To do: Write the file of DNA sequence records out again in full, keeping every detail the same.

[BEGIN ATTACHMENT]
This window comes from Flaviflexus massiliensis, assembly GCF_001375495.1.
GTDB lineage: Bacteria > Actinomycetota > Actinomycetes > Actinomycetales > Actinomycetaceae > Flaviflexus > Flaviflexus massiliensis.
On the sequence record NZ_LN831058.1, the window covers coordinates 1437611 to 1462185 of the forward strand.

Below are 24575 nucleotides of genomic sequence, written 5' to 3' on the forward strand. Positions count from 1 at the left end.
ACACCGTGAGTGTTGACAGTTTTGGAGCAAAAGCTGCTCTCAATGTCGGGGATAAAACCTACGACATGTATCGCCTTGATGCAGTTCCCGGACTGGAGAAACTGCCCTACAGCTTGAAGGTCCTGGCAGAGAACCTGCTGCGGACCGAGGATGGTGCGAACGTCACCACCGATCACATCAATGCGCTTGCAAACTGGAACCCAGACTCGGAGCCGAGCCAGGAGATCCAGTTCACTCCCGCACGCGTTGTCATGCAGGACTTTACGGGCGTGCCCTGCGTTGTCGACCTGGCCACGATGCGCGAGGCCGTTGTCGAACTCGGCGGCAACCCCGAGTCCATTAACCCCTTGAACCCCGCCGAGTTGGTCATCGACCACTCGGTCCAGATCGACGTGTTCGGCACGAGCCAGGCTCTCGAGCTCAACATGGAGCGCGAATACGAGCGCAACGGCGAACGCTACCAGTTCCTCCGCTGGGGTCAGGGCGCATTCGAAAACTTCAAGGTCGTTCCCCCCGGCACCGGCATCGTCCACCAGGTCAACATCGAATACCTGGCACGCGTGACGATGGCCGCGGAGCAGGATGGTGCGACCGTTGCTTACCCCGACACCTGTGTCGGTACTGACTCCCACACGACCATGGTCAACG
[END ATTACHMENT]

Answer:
This window comes from Flaviflexus massiliensis, assembly GCF_001375495.1.
GTDB lineage: Bacteria > Actinomycetota > Actinomycetes > Actinomycetales > Actinomycetaceae > Flaviflexus > Flaviflexus massiliensis.
On the sequence record NZ_LN831058.1, the window covers coordinates 1437611 to 1462185 of the forward strand.

Below are 24575 nucleotides of genomic sequence, written 5' to 3' on the forward strand. Positions count from 1 at the left end.
ACACCGTGAGTGTTGACAGTTTTGGAGCAAAAGCTGCTCTCAATGTCGGGGATAAAACCTACGACATGTATCGCCTTGATGCAGTTCCCGGACTGGAGAAACTGCCCTACAGCTTGAAGGTCCTGGCAGAGAACCTGCTGCGGACCGAGGATGGTGCGAACGTCACCACCGATCACATCAATGCGCTTGCAAACTGGAACCCAGACTCGGAGCCGAGCCAGGAGATCCAGTTCACTCCCGCACGCGTTGTCATGCAGGACTTTACGGGCGTGCCCTGCGTTGTCGACCTGGCCACGATGCGCGAGGCCGTTGTCGAACTCGGCGGCAACCCCGAGTCCATTAACCCCTTGAACCCCGCCGAGTTGGTCATCGACCACTCGGTCCAGATCGACGTGTTCGGCACGAGCCAGGCTCTCGAGCTCAACATGGAGCGCGAATACGAGCGCAACGGCGAACGCTACCAGTTCCTCCGCTGGGGTCAGGGCGCATTCGAAAACTTCAAGGTCGTTCCCCCCGGCACCGGCATCGTCCACCAGGTCAACATCGAATACCTGGCACGCGTGACGATGGCCGCGGAGCAGGATGGTGCGACCGTTGCTTACCCCGACACCTGTGTCGGTACTGACTCCCACACGACCATGGTCAACG